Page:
Boban i Marko Marković Orkestar: Golden Horns

The genteel ambassadors of Balkan brass would like to present their greatest hits.

Boban i Marko Marković Orkestar

Golden Horns

Label: Piranha
US Release Date: 2012-06-12
UK Release Date: 2012-06-11
Label website
Artist website

Maybe you have to see them live. In Chicago back in 2008, the headlong rush was incredible -- virtuosic but off-kilter, like flying along in one of those Indiana Jones mine cars only perfectly, surrounded by control and chaos all at once. Whatever musical devices they used to get that effect -- percussion perched on top of the beat? horns going slightly sharp? certainly the solos were more unhinged -- the rush comes across only occasionally on Golden Horns, a compilation from the Boban i Marko Marković Orkestar, Serbia’s premier brass band led by father Boban (flugelhorn) i son Marko (trumpet).

This is frustrating, if not unexpected. After all, "you gotta see ‘em live" is one of the biggest clichés of the recorded music era. (Maybe people said the same thing about unsatisfying sheet music -- "This Mozart aria reads OK, but you gotta hear it live, man.") Album opener "Khelipe e Cheasa" promises adventure, excitement, thrills, chills and sljivovica: somebody wolf-whistles, tenor horns blat and men shout "Hep!" on the offbeats, saxman Erol Demirov calls ducks, and the horn tuttis are surrounded by little warbling countermelodies. A party! But for all its promises, "Khelipe e Cheasa" doesn’t thrill. It’s a very pleasant song; the band switches from hook to ingratiating hook with professional ease, and their chops should make us proud to be human beings. The song closes with an aggressive shimmering cacophony, some horns trilling away while others interject melodic lines, and it’s all very impressive, but it’s hard not to feel like something’s missing.

Much brass band music, whether Balkan or banda, straightlaced Sousa or downtown New York, walks a particular sort of high-tension wire. The prevailing texture of this stuff is homogeneous. It’s got counterpoint -- a few horns work the melody, some other horns work the harmony, and maybe someone else throws in a countermelody -- but everyone’s working together towards a unified musical effect. What keeps things interesting is the threat of heterogeneity. The more musicians you get together, the greater the probability that something will go wrong intentionally or otherwise. The parts will diverge and someone’ll start playing an unexpected counterpoint that doesn’t quite fit, even as it ratchets up the excitement. This is simple math, the arithmetic of obnoxia.

On record at least, the Orkestar isn’t obnoxious enough. In the formulation of writer David Wondrich, they’ve got a lot of drive but not enough swerve. (Wondrich: “Whenever there’s a proper, legit, ‘dicty’ way of phrasing the tune in question and a musician plays something arbitrary, irrational, spontaneous, unexplainable, that’s the swerve.”) Partly this is a matter of expectations. You listen to most brass band music, including Balkan brass, with the expectation of craziness. Fanfare Ciocărlia plays chewy staccatos that threaten to become pure rhythm. Yolanda Pérez’s banda goes so fast and sharp you fear it’ll topple over. Something’s bound to go wrong. Indeed, the Orkestar plays up these expectations, rapping a song called "Sljivovica", shouting "Hep!" and "Hey!", subtitling the 2007 album that contributed several of these tunes Brass Madness. Not Brass Skill or Virtuoso Brass or Brass Who’ve Worked Really Hard to Cross Over. No, these guys claim to be mad crazy; they just don’t sound like it here. Their largely instrumental songs are about parties, but they don’t bring the party itself. They’ve premeditated every "Hep!" and "Hey!"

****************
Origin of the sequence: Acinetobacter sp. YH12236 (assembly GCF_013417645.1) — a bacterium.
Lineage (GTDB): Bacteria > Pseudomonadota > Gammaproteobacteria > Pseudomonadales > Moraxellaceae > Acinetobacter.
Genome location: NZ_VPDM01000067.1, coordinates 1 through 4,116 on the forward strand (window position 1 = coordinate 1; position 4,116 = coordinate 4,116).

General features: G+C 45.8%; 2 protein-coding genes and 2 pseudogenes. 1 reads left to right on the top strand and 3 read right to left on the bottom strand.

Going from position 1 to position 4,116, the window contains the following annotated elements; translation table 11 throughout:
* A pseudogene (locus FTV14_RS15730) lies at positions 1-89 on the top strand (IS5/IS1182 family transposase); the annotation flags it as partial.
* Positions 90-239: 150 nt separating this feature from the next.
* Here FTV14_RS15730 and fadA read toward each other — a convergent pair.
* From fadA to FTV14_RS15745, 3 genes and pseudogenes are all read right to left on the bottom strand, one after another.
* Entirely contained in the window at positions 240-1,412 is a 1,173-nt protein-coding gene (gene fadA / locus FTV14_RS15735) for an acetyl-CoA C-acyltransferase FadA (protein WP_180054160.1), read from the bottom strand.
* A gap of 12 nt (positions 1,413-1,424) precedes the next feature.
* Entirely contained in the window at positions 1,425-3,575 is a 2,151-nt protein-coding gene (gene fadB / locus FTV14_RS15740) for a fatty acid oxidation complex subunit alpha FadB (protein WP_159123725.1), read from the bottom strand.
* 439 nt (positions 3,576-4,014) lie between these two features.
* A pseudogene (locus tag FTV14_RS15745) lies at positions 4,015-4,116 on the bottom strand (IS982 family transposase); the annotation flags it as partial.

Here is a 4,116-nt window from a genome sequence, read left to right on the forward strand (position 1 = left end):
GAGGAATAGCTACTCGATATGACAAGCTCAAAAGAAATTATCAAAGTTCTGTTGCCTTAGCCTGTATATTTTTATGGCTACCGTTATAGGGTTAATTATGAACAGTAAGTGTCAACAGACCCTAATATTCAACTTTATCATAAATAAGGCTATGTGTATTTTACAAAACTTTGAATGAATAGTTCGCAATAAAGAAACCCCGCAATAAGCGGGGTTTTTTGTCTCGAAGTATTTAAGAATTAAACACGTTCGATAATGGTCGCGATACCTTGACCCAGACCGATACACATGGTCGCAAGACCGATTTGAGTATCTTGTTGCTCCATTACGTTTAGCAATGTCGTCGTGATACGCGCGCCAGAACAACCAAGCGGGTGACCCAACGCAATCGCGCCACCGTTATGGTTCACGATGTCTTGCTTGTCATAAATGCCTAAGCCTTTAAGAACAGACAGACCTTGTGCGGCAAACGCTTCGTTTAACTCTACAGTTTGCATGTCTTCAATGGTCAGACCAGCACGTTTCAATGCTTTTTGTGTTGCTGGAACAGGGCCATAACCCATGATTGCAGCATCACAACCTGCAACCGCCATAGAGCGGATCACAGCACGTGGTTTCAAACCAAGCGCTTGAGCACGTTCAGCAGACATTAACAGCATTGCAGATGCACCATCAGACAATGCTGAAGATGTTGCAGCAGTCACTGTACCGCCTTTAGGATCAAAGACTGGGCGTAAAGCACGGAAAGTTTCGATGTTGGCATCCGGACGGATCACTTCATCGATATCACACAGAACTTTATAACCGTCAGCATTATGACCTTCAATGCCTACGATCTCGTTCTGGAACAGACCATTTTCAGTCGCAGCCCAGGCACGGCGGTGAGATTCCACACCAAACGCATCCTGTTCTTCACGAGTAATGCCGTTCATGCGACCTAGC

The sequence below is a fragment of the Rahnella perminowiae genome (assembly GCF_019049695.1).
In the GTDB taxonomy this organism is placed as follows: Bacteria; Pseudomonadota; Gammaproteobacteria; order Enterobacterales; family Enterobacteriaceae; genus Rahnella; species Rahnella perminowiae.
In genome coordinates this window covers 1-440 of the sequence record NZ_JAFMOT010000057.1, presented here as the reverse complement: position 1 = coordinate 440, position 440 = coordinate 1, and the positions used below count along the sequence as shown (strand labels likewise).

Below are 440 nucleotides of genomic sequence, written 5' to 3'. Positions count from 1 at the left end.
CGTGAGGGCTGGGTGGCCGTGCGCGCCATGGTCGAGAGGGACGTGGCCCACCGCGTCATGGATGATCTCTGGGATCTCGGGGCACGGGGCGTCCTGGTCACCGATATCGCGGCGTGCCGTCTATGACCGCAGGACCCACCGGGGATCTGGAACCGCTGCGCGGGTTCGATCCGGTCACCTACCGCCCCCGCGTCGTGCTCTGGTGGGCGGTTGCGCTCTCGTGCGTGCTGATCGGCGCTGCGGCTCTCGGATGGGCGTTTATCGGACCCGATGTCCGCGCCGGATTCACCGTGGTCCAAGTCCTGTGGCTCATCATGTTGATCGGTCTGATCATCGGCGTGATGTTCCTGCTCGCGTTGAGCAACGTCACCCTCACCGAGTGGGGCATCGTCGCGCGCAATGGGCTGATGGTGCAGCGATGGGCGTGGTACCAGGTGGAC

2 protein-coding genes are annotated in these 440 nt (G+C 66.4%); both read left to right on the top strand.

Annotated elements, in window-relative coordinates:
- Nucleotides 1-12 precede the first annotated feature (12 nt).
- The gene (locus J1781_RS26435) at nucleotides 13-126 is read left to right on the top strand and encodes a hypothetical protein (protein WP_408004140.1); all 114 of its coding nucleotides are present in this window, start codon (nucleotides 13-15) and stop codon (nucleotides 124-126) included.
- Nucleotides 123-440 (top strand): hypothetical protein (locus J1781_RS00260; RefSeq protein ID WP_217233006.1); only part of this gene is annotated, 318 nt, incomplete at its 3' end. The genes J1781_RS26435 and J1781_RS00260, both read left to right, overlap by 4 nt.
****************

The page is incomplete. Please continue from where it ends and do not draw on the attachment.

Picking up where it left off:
That’s not to say I couldn’t listen to them for a while. Golden Horns compiles some fine moments, from the ‘70s car-chase tribute "Dzumbus Funk" to the burnished spaghetti Western vibe of "Obećanje". Besides their trademark polkas, the Markovićs and their drumline touch on all sorts of rhythms: funk, reggaeton, ska, swing, you name it, and that’s not counting the two limp dance remixes tacked onto the end. They throw in winking touchstones like Mozart’s 40th Symphony (you know: "dunaNA dunaNA dunaNAHNA! dunaNA dunaNA dunaNA!") and, in the album’s most thrilling moment, a live version of "Hava Naguila" whose swerve comes from its playful tempo changes. Their tunes are catchy and their burbling arrangements always carry plenty of momentum. Balkan brass could do worse than these genteel ambassadors.

The Orkestar sort of reminds me of two rock groups I love: Sonic Youth and Lightning Bolt. They’ve fashioned unique styles for themselves, you could imagine them working minor variations on those styles until the world ends, and they all nod to a transgressive craziness that, at this point, you know they’ll never actually deliver. For all their noise, Lightning Bolt basically play groovy dadrock, and all the Markovićs’ party promises amount to enjoyable family music for public lawns. Go see ‘em live. The adults drink, the kids dance, sometimes vice versa, and everyone has a fine time before driving home in their SUVs. The group’s virtuosity is never in doubt. If it was, they might sound more exciting, but they'd have trouble getting gigs and you’d be way less likely to hear them.